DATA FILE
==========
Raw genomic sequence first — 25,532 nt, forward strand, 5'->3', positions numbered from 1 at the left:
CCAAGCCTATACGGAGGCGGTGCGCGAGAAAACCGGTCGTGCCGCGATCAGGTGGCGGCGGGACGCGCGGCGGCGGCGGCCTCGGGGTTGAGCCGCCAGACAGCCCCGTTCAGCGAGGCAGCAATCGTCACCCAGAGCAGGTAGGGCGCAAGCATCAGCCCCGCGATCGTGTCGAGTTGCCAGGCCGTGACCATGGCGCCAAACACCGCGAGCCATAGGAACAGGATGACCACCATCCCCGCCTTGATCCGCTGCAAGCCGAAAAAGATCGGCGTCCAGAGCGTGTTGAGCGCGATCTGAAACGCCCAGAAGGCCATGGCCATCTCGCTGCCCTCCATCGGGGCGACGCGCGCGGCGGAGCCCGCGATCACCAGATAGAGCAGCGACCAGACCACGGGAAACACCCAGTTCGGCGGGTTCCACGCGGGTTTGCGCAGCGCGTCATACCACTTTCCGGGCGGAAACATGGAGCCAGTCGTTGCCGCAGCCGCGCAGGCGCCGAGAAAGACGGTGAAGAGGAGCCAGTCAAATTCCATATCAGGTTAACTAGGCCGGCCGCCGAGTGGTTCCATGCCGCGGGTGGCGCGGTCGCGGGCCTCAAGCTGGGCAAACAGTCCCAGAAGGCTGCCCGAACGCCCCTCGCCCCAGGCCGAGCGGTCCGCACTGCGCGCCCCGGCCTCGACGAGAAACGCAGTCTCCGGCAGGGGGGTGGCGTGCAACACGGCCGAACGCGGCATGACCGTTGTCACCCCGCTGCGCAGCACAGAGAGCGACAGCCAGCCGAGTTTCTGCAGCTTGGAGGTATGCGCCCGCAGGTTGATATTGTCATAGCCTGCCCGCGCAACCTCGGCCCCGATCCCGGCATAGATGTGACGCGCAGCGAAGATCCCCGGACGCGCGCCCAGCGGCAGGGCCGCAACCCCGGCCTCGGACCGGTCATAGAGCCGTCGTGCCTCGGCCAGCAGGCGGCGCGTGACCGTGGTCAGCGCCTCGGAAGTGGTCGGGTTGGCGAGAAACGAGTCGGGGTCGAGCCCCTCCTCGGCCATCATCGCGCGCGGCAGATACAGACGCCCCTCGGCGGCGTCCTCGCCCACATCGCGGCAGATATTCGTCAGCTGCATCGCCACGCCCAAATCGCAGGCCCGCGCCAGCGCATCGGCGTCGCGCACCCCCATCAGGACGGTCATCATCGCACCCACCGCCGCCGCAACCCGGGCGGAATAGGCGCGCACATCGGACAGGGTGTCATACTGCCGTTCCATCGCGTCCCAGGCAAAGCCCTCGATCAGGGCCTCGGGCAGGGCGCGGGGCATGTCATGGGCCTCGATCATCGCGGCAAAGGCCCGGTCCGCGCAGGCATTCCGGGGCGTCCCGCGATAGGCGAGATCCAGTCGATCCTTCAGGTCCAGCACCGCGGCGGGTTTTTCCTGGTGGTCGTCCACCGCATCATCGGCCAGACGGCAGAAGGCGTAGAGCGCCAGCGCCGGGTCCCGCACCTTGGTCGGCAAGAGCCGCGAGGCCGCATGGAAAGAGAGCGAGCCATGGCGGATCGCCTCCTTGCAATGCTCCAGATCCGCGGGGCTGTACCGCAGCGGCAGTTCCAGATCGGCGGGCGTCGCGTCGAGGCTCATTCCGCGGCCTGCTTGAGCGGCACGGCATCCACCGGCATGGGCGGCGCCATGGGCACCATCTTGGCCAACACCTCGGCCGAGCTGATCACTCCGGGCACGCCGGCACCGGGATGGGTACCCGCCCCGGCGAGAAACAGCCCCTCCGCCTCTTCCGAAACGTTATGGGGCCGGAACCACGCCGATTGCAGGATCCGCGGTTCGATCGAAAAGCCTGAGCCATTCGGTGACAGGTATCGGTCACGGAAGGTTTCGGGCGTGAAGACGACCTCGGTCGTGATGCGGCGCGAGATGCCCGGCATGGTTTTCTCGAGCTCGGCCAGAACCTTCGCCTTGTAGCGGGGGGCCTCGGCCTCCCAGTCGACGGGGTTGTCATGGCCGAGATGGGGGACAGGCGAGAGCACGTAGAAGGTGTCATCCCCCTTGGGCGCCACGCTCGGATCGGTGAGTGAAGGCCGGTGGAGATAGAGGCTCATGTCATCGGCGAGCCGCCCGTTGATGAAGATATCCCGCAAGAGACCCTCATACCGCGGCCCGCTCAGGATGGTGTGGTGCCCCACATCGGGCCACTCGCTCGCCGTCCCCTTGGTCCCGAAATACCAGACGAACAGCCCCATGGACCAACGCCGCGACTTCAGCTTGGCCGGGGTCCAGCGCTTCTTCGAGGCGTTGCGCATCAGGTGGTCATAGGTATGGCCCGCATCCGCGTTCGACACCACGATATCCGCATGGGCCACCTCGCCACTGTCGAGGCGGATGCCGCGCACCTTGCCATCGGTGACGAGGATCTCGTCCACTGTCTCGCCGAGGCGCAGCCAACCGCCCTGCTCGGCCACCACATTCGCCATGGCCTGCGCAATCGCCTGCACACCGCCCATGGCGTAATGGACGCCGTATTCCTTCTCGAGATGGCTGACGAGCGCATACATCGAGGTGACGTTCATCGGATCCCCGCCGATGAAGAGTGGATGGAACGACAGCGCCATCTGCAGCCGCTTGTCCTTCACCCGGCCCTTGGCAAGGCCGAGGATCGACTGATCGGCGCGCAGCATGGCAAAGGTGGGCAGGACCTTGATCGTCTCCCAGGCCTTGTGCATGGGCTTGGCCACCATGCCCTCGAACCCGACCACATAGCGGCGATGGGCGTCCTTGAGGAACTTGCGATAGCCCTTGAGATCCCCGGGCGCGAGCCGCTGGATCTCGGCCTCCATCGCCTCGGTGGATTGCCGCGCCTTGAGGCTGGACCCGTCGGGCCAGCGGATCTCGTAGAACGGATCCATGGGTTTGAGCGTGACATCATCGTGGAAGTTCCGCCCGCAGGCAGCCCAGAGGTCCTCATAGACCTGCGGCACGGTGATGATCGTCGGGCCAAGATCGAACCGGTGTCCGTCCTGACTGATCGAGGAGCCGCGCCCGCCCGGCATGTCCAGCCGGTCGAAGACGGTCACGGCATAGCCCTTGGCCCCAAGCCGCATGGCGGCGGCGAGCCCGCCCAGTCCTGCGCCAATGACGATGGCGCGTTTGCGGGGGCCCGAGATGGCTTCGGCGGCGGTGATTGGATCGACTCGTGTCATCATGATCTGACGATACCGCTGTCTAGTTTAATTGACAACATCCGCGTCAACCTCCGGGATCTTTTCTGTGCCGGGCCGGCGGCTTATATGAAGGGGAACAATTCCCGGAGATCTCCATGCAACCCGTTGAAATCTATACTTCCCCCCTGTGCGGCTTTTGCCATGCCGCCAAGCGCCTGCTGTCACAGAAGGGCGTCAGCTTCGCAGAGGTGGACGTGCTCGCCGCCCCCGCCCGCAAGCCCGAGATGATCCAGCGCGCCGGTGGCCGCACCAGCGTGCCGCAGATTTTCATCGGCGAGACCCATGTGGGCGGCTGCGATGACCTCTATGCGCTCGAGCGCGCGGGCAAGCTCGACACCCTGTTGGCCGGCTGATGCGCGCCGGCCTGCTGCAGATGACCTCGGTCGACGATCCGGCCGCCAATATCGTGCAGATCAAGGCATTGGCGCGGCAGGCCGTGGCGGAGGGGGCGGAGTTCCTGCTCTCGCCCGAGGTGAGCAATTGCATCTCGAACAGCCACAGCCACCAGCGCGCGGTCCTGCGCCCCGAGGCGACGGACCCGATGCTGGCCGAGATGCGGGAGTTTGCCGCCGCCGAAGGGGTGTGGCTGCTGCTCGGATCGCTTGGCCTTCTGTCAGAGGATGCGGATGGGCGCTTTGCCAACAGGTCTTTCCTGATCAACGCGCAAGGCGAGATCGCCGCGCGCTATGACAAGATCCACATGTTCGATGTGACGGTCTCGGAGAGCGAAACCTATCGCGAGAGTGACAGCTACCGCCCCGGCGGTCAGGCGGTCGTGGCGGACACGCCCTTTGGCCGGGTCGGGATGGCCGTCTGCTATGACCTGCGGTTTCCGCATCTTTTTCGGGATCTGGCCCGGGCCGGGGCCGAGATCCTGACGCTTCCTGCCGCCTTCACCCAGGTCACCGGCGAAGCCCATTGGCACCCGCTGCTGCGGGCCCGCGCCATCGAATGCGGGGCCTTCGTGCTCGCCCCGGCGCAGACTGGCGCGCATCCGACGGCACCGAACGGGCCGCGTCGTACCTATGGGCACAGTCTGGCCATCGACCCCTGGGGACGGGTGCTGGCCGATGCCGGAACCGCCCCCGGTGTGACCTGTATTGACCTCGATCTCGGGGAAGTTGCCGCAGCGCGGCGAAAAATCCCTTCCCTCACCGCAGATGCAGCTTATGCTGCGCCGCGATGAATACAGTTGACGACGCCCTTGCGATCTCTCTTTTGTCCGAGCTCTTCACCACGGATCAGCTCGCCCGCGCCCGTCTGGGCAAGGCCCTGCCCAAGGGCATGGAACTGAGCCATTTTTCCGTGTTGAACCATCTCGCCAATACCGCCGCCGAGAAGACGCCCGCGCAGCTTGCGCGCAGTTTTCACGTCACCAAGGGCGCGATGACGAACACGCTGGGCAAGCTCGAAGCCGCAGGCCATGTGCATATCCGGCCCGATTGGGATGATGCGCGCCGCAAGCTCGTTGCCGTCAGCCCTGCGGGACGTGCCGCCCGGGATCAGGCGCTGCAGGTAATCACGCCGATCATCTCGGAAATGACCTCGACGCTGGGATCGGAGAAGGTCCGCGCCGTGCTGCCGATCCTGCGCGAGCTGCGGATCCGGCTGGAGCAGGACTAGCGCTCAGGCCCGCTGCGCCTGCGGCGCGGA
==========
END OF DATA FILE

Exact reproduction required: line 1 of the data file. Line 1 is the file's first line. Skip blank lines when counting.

Raw genomic sequence first — 25,532 nt, forward strand, 5'->3', positions numbered from 1 at the left: